Geof Kern and I flew into London with seven cases of gear that included two Phase One 80 megapixel cameras, lenses and computers, everything we needed for capture. We based ourselves in Shoreditch and spent several days shooting backplates around the London metro area. The daydreaming locations were small and complicated. They included a conference room, hair salon, gym, and a bathroom.

A couple of the rooms were about half the size necessary to fit in a car. We determined the placement for each of the vehicles by measuring and imagining the room with a car in it. This is something Geof is really great at. We also had to determine the content necessary for Mary to build new spaces for the cars as envisioned. We shot those assets as well as all the backplates required. Back in the U.S., Mary had to quickly comp some images to make sure that the spaces were going to work. The hair salon and the bathroom presented the most challenges, where half of each space had to be created.

Once the location shots were complete, we moved to Park Royal Studios to shoot the cars. The position of the car, the camera angle, and the lighting was carefully set up to create a look that matched each location. We were working with an outstanding crew that Included Ben Hills, Roger Richards, Dan Ross, Sam Maclwee, and Gillian Hyland who provided the knowledge, talent and humor necessary to complete this complicated project. Somehow I managed to hurt my back getting out of a taxi on the first day of scouting. Dan and Sam went the extra mile and showed up at my hotel every morning at 7 to drag around my cases of gear.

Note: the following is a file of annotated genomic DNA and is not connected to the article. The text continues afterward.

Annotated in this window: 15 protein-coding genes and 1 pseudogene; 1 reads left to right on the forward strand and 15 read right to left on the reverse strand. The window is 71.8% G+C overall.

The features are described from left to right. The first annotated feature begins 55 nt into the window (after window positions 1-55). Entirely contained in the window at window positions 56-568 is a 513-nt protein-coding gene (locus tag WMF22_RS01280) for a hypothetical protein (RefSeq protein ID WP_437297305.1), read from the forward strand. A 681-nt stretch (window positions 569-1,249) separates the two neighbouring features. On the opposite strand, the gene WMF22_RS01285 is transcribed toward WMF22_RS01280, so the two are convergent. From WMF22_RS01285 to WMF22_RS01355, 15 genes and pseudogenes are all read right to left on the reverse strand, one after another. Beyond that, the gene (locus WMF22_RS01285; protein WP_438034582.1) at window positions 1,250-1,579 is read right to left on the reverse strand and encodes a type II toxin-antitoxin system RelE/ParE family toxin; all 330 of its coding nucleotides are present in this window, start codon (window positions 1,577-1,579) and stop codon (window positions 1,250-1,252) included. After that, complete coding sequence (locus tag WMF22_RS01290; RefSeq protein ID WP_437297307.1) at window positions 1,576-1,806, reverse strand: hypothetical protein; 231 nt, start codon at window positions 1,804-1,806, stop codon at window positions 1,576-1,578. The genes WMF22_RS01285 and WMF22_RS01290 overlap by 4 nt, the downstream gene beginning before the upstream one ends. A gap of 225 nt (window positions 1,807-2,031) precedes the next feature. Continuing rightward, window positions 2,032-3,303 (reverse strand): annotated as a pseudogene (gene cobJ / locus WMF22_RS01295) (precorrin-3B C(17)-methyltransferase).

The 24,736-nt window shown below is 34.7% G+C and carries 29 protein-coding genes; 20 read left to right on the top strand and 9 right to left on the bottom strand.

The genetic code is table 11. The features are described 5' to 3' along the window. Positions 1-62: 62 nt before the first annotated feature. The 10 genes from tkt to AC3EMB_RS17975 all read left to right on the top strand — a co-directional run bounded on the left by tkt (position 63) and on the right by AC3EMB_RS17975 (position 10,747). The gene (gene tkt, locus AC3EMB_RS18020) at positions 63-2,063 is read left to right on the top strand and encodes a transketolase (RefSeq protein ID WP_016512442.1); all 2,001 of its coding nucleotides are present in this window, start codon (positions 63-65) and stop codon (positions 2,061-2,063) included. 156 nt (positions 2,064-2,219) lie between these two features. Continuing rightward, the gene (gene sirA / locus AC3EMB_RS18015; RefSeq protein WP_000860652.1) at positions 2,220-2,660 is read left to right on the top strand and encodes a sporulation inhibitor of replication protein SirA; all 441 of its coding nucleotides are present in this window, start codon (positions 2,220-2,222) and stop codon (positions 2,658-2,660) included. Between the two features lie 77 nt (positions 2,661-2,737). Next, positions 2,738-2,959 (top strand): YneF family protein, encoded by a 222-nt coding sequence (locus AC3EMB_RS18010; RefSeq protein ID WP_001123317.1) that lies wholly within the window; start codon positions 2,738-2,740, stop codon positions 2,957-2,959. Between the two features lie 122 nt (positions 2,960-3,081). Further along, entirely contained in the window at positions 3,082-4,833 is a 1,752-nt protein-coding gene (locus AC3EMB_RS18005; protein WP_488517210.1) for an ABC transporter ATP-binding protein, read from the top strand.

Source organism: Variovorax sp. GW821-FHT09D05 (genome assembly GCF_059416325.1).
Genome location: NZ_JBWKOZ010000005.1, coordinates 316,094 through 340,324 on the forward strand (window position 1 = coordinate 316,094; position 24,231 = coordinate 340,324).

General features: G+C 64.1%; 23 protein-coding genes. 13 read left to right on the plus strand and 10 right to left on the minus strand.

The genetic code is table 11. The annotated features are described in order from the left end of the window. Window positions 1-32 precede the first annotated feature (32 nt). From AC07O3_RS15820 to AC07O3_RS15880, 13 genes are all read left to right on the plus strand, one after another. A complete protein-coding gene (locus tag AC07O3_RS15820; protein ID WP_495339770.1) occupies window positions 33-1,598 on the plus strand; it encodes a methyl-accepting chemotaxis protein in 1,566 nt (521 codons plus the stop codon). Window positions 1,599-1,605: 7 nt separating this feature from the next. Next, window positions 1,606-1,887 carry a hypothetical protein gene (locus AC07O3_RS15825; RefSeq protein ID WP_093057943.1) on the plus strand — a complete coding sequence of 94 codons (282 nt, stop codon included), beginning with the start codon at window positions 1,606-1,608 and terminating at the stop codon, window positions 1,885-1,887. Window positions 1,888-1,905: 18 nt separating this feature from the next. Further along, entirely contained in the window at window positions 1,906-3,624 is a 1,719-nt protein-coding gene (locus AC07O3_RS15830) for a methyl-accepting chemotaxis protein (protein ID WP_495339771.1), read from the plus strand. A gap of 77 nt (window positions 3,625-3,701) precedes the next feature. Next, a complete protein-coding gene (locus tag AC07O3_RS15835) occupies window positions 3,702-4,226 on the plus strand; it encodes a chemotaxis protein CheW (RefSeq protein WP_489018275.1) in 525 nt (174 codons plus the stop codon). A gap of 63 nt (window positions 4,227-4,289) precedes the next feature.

We completed the UK portion of the job and handed off the images to Mary and her team to create the artwork at Imaginary Lines in Texas. Rooms were built, then talent and cars were added and retouched. Finally, reflections, shadows and lighting completed the illusion necessary to make the images work for Mark, Geof and Ford. Thanks to Mark and Geof for including us in a truly fun project!. It allowed us to meet and work with a skillful and fun team while creating some spectacular images.

Mercier Natural Hard Apple Cider

Digital Artwork – Imaginary Lines
Agency – Grant Design Collaborative
Client – Mercier Orchards

Every time we start a job, we have a feeling about it. We might think “This will be quick”. Or a challenge. Or a ton of work. I could go on and on with this list of adjectives. But sometimes, we just know – THIS WILL BE FUN!

That was our feeling teaming up with Bill Grant of Grant Collaborative, on an image for Mercier Orchards in Blue Ridge, Georgia, and we had it right.